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Michael Jordan Loses a Round in Court

CHICAGO (CN) - A federal judge handed a setback to Michael Jordan, who claimed the Jewel and Supervalu supermarket chain violated his trademark in an issue of Sports Illustrated.

Jordan sued Jewel Food Stores and Supervalu in January 2010. He claimed a Jewel ad that appeared in Sports Illustrated commemorative edition when he was inducted into the Basketball Hall of Fame infringed on his trademark and business interests.

But U.S. District Judge Gary Feinerman ruled that the ad was noncommercial speech and protected by the First Amendment.

"It is difficult to see how Jewel's page could be viewed, even with the benefit of multiple layers of green eyeshades, as proposing a commercial transaction," Feinerman wrote. "The text recounts some of Jordan's accomplishments and congratulates him on his career and induction into the Hall of Fame. The shoes, the number 23, and the hardwood floor evoke Jordan and the sport and team for which he enjoyed his principal success. (Baseball cleats from Jordan's detour with the Birmingham Barons, or basketball shoes redolent of his coda with the Washington Wizards, would have been out of place and in some tension with the page's congratulatory spirit.) At the most basic level, the page does not propose any kind of commercial transaction, as readers would be at a loss to explain what they have been invited to buy."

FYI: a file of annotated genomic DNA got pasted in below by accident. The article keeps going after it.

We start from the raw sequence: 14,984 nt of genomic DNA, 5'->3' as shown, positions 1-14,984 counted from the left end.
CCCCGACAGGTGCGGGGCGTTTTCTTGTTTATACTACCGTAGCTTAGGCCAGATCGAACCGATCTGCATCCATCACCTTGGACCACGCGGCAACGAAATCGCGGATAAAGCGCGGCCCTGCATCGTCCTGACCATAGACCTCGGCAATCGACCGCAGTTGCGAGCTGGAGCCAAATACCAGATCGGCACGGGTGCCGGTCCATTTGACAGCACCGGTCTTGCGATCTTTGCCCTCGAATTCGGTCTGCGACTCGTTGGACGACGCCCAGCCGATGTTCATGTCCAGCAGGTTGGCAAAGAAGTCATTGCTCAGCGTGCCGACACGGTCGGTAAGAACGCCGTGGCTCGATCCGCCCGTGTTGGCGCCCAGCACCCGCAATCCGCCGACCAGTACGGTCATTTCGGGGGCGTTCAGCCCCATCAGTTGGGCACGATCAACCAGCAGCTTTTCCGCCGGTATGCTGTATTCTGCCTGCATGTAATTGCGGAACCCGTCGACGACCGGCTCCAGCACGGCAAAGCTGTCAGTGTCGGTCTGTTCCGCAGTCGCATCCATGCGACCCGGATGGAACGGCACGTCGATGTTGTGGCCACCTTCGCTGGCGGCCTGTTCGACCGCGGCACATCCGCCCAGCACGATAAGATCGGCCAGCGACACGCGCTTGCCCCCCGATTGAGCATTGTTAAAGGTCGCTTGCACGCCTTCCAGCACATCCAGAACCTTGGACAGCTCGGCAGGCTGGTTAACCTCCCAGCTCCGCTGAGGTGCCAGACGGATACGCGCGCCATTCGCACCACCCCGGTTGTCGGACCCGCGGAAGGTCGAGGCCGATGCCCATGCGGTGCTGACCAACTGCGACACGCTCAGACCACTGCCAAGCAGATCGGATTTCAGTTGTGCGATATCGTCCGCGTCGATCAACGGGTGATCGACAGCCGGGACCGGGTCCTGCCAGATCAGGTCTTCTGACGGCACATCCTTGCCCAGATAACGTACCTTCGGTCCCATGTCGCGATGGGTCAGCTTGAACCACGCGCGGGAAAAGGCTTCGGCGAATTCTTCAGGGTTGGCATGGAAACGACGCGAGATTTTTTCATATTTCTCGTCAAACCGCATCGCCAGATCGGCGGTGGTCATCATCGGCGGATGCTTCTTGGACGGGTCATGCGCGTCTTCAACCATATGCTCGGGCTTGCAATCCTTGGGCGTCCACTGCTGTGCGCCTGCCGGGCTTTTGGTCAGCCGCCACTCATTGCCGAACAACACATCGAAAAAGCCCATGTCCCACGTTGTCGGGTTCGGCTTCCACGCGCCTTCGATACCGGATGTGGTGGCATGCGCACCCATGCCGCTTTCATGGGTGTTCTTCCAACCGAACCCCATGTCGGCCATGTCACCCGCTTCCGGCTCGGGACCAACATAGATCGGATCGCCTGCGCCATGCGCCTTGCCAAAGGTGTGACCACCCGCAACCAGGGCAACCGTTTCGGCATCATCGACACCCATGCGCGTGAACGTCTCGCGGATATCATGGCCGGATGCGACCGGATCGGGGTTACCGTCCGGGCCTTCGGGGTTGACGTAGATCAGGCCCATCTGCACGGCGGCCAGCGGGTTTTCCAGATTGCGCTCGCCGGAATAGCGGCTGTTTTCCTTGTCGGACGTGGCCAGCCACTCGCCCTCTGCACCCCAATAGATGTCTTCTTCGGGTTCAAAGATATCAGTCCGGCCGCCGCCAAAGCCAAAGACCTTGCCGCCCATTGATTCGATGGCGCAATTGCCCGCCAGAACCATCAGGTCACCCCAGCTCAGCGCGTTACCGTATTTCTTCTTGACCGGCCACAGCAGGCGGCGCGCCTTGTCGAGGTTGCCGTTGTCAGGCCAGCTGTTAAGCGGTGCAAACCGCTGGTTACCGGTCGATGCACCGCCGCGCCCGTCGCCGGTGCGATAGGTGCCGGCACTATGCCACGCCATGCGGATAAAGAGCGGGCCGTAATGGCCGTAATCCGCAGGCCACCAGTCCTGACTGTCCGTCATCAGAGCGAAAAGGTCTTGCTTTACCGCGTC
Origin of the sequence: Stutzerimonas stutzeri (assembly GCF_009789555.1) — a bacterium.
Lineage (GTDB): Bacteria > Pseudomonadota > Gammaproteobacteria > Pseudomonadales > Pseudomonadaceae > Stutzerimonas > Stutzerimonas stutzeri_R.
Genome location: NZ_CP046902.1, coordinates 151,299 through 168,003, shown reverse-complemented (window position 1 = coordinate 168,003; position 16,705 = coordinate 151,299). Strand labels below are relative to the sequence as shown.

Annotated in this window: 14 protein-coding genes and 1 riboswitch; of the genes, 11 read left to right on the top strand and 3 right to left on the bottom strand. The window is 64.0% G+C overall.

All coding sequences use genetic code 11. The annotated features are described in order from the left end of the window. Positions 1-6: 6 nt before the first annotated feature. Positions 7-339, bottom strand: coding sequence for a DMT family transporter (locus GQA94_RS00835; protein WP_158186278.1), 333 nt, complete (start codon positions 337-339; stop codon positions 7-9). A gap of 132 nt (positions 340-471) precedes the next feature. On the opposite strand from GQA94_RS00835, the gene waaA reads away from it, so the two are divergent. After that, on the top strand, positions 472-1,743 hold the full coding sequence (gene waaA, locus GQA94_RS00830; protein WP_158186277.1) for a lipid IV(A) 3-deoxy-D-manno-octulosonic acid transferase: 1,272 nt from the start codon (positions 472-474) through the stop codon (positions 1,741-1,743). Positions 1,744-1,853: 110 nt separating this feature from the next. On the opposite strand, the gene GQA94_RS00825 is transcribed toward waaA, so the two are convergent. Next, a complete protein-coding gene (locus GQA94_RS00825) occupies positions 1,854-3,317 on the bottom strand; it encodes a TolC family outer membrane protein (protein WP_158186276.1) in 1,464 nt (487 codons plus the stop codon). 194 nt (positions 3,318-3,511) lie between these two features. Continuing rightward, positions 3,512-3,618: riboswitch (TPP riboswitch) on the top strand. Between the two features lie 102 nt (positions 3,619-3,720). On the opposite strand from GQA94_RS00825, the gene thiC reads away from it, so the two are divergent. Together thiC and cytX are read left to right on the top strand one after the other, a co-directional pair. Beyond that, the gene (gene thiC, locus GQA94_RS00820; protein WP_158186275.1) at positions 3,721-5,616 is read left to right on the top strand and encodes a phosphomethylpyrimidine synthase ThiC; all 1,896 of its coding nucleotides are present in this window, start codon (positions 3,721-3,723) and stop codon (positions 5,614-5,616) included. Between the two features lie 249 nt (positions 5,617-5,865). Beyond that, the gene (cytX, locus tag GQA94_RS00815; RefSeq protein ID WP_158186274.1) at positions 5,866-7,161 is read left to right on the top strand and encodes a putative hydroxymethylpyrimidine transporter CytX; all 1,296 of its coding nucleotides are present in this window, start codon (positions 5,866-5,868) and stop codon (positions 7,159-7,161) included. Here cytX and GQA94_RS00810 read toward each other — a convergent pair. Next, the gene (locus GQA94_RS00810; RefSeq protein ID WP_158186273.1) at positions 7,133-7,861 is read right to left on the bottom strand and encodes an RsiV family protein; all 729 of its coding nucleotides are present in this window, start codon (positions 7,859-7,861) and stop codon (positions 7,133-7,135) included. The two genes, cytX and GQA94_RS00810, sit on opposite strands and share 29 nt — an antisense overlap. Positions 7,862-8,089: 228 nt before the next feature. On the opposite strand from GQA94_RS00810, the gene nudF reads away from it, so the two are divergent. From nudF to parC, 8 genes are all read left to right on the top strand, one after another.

Jordan's attorney, Fred Sperling, told the Chicago Tribune that he will appeal.

Jordan has a similar lawsuit pending against Dominick's Finer Foods, also involving an ad in Sports Illustrated.

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